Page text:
In 1845, Field was billing his neighbors, - Brown, Champion, Dering, and others, for "repairin" wagons and "carridges" and "mineral beds", for "filing wheals" and "replacing "wagon tungs".  He had rented part of the Ranter House to storekeeper William L. Robison, who "toock perseshun" on the "19 of Feb at $13 per month".  Later in the 40's, Field purchased "Lot No. 4" in the village (in the Smith-Cothren addition) " known as the Riolten building", from James Simpson, who operated a ten pin alley and bar on the ground floor and lived upstairs.

It was during the year 1845 that Field recorded sending two of his children, "Gorge" and "Elizabeth", to "Scooll at the Newdiggings" on the "10 of Sep", and added that there were "too Scollars for 3 days" the first "weak" and for 5 days the "second weak".  This is the earliest record in Field's papers of the existence of a school in New Diggings.  according to the county historian, the Field, Williams and Oliver children attended school in the Oliver home in the early 1840's, where Adelaide Gray, daughter of John Gray, served as teacher.  Later, Montgomery Cothren and "a Mr. Rose secured accomodations in private houses or homes that were abandoned" and " gave instructions in the elementary branches to pupils, numbering from five to twenty, residing within a radius of several miles."

(PAGE 70)

However, the first movement toward establishing schools in what was then Iowa County and included Lafayette, occured in 1841. 1  According to an act adopted by the territorial legislature in 1839, Iowa County was divided into sixteen school districts, the number being later increased to twenty-one.  School District No. I was compised of Town No. I and the south half of Town No. II, -- in other words, the present towns of Benton and New Diggings.  The "Inspectors" named for District No. I were James Howe, James Murphy, Abraham Looney, Robert H. Champion, and Charles Gear. 2

In 1841, a tax of $2,967.50 was levied by the Iowa County Board of Supervisors for support of schools and erection of schoolhouses.  At the end of this year, the first school return furnished proof of the existence of seventeen districts, with 763 children of school age, one hundred of them residing in District No. I.  But the only schoolhouse in the district at that time of which there exists any record was one built in the north New Diggings area, near Horseshoe Bend.  3

In 1844, a County Board of School Commissioners was organized.  William Baldwin represented District No. I on this board.  School districts were then reorganized, New Diggings precinct being named No. I, Mill seat (Horseshoe ) bend, No. 2, Benton No. 3, and Coon Branch, No. 4. 4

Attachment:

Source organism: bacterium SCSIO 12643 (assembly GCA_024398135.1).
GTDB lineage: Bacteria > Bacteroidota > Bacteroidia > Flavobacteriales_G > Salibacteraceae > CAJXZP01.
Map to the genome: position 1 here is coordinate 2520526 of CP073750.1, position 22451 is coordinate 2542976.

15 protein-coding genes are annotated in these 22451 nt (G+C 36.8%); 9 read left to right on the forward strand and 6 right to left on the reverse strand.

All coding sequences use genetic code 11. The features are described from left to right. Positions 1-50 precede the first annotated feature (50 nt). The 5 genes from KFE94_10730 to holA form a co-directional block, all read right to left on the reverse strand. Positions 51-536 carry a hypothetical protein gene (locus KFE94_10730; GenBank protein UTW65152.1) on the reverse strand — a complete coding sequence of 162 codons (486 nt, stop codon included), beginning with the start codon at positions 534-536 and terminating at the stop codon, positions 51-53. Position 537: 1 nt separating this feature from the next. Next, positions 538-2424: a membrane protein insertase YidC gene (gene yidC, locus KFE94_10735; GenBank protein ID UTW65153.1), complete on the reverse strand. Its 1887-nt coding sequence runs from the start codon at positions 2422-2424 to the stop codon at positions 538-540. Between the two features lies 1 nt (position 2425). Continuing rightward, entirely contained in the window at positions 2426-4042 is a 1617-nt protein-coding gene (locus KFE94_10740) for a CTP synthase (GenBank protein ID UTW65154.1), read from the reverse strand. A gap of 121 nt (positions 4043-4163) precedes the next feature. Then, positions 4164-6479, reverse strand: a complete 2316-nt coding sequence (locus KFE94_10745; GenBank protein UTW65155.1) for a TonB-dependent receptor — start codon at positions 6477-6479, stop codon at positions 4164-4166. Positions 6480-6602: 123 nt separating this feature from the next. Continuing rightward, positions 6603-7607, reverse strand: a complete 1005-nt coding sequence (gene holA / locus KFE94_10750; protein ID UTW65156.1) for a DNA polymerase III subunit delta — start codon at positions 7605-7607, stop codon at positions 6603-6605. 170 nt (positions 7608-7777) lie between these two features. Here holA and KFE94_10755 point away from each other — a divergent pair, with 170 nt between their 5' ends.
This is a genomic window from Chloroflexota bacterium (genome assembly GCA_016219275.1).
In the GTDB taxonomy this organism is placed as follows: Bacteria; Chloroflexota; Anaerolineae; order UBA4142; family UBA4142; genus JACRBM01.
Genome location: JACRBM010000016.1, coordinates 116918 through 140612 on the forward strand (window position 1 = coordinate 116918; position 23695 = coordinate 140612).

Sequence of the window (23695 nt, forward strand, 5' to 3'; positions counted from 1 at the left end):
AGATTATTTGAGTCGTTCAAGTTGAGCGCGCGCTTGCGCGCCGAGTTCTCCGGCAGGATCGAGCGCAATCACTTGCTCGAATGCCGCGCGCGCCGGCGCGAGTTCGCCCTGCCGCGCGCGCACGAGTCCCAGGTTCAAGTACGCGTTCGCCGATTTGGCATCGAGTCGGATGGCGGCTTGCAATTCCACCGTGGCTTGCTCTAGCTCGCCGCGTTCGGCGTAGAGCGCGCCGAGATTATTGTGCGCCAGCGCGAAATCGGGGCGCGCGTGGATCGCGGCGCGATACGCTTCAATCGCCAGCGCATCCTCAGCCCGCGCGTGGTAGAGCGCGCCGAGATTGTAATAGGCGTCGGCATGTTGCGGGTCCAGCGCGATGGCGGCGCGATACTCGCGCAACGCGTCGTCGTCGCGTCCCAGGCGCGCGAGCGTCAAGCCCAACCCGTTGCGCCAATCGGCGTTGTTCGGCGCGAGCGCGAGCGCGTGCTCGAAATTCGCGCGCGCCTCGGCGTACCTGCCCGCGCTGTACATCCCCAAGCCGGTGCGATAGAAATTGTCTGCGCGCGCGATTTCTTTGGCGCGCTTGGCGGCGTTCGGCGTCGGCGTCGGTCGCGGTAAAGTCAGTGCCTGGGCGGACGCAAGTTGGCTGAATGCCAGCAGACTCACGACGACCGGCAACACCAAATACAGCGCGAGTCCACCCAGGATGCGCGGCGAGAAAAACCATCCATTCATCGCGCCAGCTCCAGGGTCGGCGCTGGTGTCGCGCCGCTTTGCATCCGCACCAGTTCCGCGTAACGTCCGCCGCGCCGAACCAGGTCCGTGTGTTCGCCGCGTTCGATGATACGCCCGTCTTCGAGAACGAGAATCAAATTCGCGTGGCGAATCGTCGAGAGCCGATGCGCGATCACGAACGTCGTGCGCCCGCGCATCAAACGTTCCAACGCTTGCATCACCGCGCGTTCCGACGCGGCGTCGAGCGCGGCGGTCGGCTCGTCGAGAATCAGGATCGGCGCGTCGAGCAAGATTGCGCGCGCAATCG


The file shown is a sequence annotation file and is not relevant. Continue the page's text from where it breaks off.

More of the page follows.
We have little or no information concerning the first school building in the village of New Diggings, but the building erected near Horseshoe Bend has been described by William W. Mu;rphy, son of James Murphy, who thought it was erected "about 1838".  He describes it as having been located "in the Fever River valley".  according to the older people in the community who have heard their parents talk about this school, it stood in the field across the road from the present Leadmine State Graded School.  Says Mr. Murphy:

"It was about sixteen by twenty-four feet; not plastered; lined and ceiled with lumber.  Four windows and a floor possessing spacial conveniences.  It was laid with very wide, green lumber so when it became dry the cracks were so wide that the sweepings rarely reached the door.  The desks were models of primitive art; they consisted of a wide board extending the full length of the sides; underneath was another, making a convenient receptacle for books and slates, and where we played house during the absence of the teacher." 5

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Murphy mentioned the Johnson, Sheffer, Looney and Murphy children as having attended this school.  When he recalled his school day experiences many years later, he wrote:

"There is one recollection that is indelibly impressed on the tablets of my memory, also on my anatomy, and that is the benches placed in the middle of the room for us little fry to sit on...The upper side of the board upon which we sat had never felt the subtle influence of the jack plane, but the evidence of every revolution of the circular saw was visible on its surface.  There we were compelled to sit, hour after hour, with our little bare feet dangling in the humid atmosphere, with no support to relieve our aching backs: sometimes sitting astraddle, then, drawing our heels under us to relieve the strain from the sensitive part."